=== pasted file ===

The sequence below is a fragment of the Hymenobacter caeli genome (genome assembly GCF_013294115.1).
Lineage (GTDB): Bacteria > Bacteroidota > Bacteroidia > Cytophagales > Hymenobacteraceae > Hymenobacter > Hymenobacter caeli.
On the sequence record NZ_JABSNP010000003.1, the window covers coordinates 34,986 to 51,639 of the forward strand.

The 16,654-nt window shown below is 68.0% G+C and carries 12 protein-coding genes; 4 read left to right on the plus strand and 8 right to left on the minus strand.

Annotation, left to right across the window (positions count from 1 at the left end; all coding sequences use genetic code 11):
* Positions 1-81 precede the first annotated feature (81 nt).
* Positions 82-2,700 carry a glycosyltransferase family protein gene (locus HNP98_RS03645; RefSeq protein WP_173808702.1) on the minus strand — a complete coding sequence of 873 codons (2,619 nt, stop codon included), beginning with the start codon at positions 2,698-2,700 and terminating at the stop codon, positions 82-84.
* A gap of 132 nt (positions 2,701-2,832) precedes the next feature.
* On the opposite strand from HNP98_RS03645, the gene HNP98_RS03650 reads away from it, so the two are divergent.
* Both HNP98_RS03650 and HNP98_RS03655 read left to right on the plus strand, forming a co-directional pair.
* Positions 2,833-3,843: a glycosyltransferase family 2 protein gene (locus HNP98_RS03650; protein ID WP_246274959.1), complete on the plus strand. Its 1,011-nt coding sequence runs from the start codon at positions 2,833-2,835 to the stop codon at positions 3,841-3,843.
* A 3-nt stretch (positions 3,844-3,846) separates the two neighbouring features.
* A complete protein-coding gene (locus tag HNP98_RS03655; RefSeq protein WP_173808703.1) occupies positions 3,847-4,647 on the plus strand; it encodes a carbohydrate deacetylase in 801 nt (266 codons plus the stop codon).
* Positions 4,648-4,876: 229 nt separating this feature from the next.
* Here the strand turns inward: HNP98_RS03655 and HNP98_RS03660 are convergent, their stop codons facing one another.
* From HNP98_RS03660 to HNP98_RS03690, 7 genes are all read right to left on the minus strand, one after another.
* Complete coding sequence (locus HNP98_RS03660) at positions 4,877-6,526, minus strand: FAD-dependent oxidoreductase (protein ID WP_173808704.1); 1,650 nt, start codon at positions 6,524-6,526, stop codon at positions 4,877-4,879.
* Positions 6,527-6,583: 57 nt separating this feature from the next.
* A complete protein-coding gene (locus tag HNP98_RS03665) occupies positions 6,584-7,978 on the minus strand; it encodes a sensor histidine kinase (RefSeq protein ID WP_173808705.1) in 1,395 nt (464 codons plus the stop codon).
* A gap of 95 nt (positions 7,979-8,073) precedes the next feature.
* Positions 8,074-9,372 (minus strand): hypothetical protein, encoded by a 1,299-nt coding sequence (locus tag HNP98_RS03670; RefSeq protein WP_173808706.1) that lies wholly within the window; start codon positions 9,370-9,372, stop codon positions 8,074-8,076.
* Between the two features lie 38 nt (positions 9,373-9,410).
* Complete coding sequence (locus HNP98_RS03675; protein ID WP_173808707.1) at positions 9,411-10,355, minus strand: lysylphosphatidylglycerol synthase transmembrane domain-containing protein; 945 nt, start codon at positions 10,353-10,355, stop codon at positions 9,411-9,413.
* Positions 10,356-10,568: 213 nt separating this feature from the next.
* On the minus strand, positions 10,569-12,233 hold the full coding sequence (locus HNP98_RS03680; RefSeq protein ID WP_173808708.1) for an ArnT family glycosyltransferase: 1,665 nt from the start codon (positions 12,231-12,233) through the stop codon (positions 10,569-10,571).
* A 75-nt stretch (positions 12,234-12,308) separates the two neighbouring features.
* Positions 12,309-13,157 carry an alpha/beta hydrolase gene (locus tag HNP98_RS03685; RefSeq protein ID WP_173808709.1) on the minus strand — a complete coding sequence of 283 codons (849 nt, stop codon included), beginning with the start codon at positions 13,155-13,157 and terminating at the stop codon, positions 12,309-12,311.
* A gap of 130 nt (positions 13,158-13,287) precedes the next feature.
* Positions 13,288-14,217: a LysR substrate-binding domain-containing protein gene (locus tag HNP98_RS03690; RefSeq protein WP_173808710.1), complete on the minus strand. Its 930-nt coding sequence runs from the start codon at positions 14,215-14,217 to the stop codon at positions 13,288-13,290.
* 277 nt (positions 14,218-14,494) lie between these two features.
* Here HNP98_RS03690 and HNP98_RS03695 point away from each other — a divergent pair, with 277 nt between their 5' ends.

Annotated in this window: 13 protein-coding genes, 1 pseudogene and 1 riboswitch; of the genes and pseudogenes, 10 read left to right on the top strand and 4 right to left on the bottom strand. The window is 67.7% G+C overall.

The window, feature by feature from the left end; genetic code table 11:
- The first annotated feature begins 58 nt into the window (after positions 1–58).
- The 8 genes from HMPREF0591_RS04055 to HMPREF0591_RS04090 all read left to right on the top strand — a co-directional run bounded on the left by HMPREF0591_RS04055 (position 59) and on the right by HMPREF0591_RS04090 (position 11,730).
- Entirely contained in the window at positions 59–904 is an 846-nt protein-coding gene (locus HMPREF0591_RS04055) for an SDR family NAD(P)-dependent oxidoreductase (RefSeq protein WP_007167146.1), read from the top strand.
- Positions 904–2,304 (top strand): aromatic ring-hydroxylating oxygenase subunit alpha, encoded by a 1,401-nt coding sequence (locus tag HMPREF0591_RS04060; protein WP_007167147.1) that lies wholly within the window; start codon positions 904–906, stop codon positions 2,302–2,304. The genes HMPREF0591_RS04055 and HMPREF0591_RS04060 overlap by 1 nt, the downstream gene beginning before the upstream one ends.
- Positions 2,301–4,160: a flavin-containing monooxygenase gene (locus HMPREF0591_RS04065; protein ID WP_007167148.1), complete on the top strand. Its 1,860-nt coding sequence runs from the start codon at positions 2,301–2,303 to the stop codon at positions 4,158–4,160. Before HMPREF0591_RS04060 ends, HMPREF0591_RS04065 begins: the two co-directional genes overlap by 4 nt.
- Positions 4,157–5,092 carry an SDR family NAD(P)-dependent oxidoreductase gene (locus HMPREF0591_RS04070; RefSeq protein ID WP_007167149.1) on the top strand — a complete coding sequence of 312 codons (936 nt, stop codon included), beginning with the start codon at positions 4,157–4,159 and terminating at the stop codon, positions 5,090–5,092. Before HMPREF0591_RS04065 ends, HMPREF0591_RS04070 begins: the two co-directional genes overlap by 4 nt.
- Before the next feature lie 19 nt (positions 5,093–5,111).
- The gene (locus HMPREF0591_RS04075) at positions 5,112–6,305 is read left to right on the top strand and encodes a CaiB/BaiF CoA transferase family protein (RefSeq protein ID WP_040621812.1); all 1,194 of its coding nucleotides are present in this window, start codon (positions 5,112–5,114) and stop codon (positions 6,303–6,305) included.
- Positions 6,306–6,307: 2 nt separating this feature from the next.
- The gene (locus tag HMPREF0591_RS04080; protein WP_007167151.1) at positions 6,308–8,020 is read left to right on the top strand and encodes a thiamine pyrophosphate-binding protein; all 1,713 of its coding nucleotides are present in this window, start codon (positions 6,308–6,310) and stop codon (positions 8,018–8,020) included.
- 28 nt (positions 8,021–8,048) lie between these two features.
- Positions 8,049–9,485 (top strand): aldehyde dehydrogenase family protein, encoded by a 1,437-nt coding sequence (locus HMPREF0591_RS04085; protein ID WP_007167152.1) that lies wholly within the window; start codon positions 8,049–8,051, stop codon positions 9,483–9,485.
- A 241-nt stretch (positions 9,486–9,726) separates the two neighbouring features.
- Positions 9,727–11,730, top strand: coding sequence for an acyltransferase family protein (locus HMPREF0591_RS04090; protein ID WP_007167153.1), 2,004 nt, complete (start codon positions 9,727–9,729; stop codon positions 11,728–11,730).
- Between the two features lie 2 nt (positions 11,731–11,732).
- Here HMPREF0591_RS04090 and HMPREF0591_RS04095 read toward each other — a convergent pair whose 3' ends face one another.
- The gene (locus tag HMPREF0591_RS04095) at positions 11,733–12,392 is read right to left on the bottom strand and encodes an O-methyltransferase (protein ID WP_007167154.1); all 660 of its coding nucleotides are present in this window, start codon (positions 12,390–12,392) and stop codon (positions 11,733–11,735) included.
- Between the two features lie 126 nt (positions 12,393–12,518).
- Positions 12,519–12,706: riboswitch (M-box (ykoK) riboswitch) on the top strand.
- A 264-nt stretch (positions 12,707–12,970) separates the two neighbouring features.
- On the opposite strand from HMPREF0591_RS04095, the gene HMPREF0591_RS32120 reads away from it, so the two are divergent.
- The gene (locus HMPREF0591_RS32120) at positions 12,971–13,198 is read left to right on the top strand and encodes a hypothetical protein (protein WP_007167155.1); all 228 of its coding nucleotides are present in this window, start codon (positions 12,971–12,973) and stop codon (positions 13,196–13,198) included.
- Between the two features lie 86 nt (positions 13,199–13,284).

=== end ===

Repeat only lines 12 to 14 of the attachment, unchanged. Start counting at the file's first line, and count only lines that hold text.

* A 3-nt stretch (positions 3,844-3,846) separates the two neighbouring features.
* A complete protein-coding gene (locus tag HNP98_RS03655; RefSeq protein WP_173808703.1) occupies positions 3,847-4,647 on the plus strand; it encodes a carbohydrate deacetylase in 801 nt (266 codons plus the stop codon).
* Positions 4,648-4,876: 229 nt separating this feature from the next.